The activities in this course will involve the application of principles from chemistry, biology, earth sciences, engineering, public health as well as policy to public health and legal problems as related to environmental forensics.  Covered topics in this course will include:

        -Formulating a research project

        -Performing a literature review

        -Application of chemical and analytical methods in identifying chemical contaminants, distribution and sources.

        -Evaluation of data

        -A through and developed foundation of Good Laboratory Practice Standards

        -Overview of compliance laws and regulations.

        In addition, students will acquire an understanding of the methodology, utility and limitations of various chemical analytical methods as applied to environmental investigations.

        Students will examine case studies to better illustrate environmental forensic chemistry topics.  Case studies may include such topics as: adulteration of processed foods, source identification of environmental pollutants, misrepresentation of geographic origin of foods, drugs of abuse and petroleum oil spills source identification, and identification of natural or anthropogenic sources of chemical pollutants.

        Spring - Regular Academic Session - 2015 Download Syllabus Contact info & Office Hours
      • GEOL 4189-012 Environmental Forensics

        This is an experimental course to assist in the development of inquiry based environmental science teaching modules. Products from this course may be utilized to teach first year students introductory chemistry and biology concepts.   Modules in this course will focus on various hazardous substances, their effects on humans, their movement in the environment as well as the pertinent laws governing it. Emphasis will be placed on substances of current concern.  This course will also provide a general introduction to conducting relevant research with a focus on major environmental issues.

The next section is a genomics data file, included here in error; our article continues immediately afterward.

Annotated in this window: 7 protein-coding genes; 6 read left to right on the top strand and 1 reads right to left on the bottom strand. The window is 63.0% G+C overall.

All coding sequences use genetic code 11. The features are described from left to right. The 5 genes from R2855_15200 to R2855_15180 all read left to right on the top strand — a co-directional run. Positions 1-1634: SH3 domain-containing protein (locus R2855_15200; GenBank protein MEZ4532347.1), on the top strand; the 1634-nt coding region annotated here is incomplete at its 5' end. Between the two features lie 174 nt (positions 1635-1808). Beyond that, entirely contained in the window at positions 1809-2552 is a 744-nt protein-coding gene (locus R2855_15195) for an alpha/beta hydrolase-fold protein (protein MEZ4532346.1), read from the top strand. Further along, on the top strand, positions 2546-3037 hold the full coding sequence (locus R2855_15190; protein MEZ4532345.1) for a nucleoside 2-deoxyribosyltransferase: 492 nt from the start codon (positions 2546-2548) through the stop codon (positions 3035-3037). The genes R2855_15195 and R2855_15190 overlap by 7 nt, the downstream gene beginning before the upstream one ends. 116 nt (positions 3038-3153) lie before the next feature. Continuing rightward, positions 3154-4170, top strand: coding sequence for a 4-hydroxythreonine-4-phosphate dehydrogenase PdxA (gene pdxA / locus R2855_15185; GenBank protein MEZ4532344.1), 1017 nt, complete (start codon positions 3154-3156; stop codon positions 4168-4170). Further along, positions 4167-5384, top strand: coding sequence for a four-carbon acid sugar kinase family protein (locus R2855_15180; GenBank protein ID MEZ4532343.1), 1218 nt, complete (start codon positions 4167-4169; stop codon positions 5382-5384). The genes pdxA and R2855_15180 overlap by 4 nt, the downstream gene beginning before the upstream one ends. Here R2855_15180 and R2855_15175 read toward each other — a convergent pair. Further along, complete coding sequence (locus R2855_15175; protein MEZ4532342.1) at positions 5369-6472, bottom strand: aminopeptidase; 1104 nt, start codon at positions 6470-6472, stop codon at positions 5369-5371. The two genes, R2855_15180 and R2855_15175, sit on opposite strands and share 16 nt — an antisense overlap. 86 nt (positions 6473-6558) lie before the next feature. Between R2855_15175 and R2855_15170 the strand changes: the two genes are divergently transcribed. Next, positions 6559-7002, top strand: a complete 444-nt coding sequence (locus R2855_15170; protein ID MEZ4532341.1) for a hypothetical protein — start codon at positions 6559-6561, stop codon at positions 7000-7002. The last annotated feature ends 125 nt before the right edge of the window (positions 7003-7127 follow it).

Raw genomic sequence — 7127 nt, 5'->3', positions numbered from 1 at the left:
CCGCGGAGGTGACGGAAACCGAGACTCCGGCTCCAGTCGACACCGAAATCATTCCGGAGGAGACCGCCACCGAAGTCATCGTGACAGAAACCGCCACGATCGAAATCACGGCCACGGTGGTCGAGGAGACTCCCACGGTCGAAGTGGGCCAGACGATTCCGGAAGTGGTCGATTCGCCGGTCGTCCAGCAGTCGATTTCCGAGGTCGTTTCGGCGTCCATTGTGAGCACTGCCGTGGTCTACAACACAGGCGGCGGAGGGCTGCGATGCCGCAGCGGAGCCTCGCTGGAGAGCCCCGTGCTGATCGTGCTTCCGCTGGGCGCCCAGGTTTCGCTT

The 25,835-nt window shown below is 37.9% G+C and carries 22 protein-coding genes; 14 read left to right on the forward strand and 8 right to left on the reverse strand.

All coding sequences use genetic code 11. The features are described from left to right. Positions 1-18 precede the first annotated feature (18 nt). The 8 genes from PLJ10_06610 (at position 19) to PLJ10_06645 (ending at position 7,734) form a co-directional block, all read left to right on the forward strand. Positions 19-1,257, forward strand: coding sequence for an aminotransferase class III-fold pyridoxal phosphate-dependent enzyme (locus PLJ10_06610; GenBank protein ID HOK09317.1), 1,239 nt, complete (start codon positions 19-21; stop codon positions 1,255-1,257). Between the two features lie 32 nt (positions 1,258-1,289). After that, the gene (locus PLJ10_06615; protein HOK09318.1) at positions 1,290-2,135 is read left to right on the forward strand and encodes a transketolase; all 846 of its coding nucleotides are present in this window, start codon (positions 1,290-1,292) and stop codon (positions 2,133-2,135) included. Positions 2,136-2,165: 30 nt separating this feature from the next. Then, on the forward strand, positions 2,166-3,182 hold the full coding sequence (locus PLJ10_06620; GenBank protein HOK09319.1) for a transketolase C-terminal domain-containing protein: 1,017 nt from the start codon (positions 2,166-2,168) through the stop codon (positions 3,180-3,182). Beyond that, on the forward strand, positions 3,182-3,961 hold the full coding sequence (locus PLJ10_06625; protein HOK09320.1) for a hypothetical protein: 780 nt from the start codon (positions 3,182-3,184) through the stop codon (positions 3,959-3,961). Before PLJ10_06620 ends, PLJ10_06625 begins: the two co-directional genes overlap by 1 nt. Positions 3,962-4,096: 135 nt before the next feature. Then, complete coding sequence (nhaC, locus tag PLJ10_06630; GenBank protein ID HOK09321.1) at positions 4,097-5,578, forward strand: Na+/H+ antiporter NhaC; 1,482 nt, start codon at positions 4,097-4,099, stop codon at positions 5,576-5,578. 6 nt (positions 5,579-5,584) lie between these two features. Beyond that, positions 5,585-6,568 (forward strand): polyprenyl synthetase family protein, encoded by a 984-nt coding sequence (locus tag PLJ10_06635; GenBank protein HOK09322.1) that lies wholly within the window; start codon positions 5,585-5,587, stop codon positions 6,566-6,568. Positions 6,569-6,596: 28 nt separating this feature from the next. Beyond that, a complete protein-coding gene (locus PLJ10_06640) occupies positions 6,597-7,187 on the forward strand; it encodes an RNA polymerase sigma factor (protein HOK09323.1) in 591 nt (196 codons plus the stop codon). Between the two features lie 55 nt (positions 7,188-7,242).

The activities in this course will involve the application of principles from chemistry, biology, earth sciences, engineering, public health as well as policy to public health and legal problems as related to environmental forensics.  Covered topics in this course will include:

        -Formulating a research project

        -Performing a literature review

        -Application of chemical and analytical methods in identifying chemical contaminants, distribution and sources.

        -Evaluation of data

        -A through and developed foundation of Good Laboratory Practice Standards

        -Overview of compliance laws and regulations.

        In addition, students will acquire an understanding of the methodology, utility and limitations of various chemical analytical methods as applied to environmental investigations.